“There’s no place like home…there’s no place like home”
Before I became a Life Coach here in Baton Rouge, I made my living in the nursery industry— I grew trees for a living—Lots of them. Heck, I lived for it; it was the most fun I had ever had. Tree growers visit each other to learn new techniques, traveling around the world to see how others cultivated and grow their trees and are always on the look out for new varieties to introduce into America, (now that is the real home run!) We would travel almost anywhere to find a new tree… a new bloom or new color. It was just common sense to see what the other growers were doing around the world.
On one of those trips, five years or so back, I decided to travel from France where I had friends, but had seen the nurseries, to Ukraine, where my German nursery buddies had said some fabulous trees were being grown. Besides, I always wanted to see Yalta (call me a history geek). Getting a ticket? easy enough. Visa? didn’t need one. Ukrainian money? right at the airport in France…Cell phone? (Hey, I still have a business to run and can’t be completely out of touch) Now the trouble began.
The young Ukrainian clerk in the phone store looked up at me and sputtered a series of syllables in my general direction. She had been fiddling with my brand new ‘Ukrainian’ phone for 15 minutes now, the phone I bought for about half again more than I would have paid here in the US. However, she couldn’t get it to work. Explanation is hidden in the language; at least until I deciphered the Ukrainian ‘gobbledygook’ she continued to spew out as if I understood it.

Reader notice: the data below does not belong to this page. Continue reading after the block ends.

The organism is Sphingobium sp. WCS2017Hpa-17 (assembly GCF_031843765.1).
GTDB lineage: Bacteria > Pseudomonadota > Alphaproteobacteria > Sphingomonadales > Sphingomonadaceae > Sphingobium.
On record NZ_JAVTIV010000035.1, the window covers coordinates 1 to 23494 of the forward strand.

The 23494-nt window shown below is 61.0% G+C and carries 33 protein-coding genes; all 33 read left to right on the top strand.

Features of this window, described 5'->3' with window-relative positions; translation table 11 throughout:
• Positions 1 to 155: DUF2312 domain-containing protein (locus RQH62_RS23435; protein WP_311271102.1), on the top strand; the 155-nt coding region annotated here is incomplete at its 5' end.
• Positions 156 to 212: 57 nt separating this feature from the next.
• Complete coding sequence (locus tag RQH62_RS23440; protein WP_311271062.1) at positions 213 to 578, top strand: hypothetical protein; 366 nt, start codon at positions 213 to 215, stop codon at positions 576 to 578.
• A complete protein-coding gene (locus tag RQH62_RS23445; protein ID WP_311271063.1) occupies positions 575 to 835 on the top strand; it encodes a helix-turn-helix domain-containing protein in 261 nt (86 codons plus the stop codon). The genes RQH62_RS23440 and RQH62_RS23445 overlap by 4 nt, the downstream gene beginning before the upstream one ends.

I was imagining missing the afternoon farm tour… and my new host for dinner (which happened). I was growing frustrated, in case you hadn’t noticed.
“Ya ne rozumiyu,” I replied, for at least the twelfth time. It meant, “I don’t understand.” One of the only Ukrainian phrases I was taught by my host. The 1950’s smile she had given me the first few times I said it was soon replaced with an aching impatience. She frowned at me, then at the phone, and sighed. She pulled out a Post-It Note, scrawls some Ukrainian on it, handed it to me along with my dysfunctional phone and slowly directed me to another store in the mall to fix it. She had to repeat these instructions three times before I understood them. This was the fourth cell phone store I was being sent to. As it turned out, there are a lot of bureaucratic procedures involved with activating a cell phone in Ukraine, the details of which were obviously sailing clear over my head. And since none of the clerks spoke English, they all reached a breaking point, lost patience and sent me down to road to be somebody else’s problem.
The process took close to three hours… and it was still not over. The cell phone nightmare continued on and on.
I didn’t resolve my cell phone issue that day. I finally found an elderly gentleman in the ‘mall’ who spoke English and was kind enough to come translate for me — yes, I walked around a Ukrainian mall (sort of an open air business district) randomly approaching people to find someone to translate for me.(Ukrainians are generally very friendly folk)— It turned out that Ukraine required an identification number to activate any cell phone bought within the country, the equivalent of having a Social Security Number in the US to buy a cell phone. There’s a formal process that’s required, and if you’re a foreigner and don’t happen to work for a Ukrainian company, then you’re out of luck, (unless you can get a friend to come in and register your phone under their name). As you can tell, I did not have any Ukrainian friends with me. So almost four hours after arriving, I left the mall, having paid too much for a phone I couldn’t use…And then got lost going back to my hotel. Ever tried to read Cyrillic street signs? Might as well be Greek! All I could remember was that the hotel was across the street from that big statue of Lenin.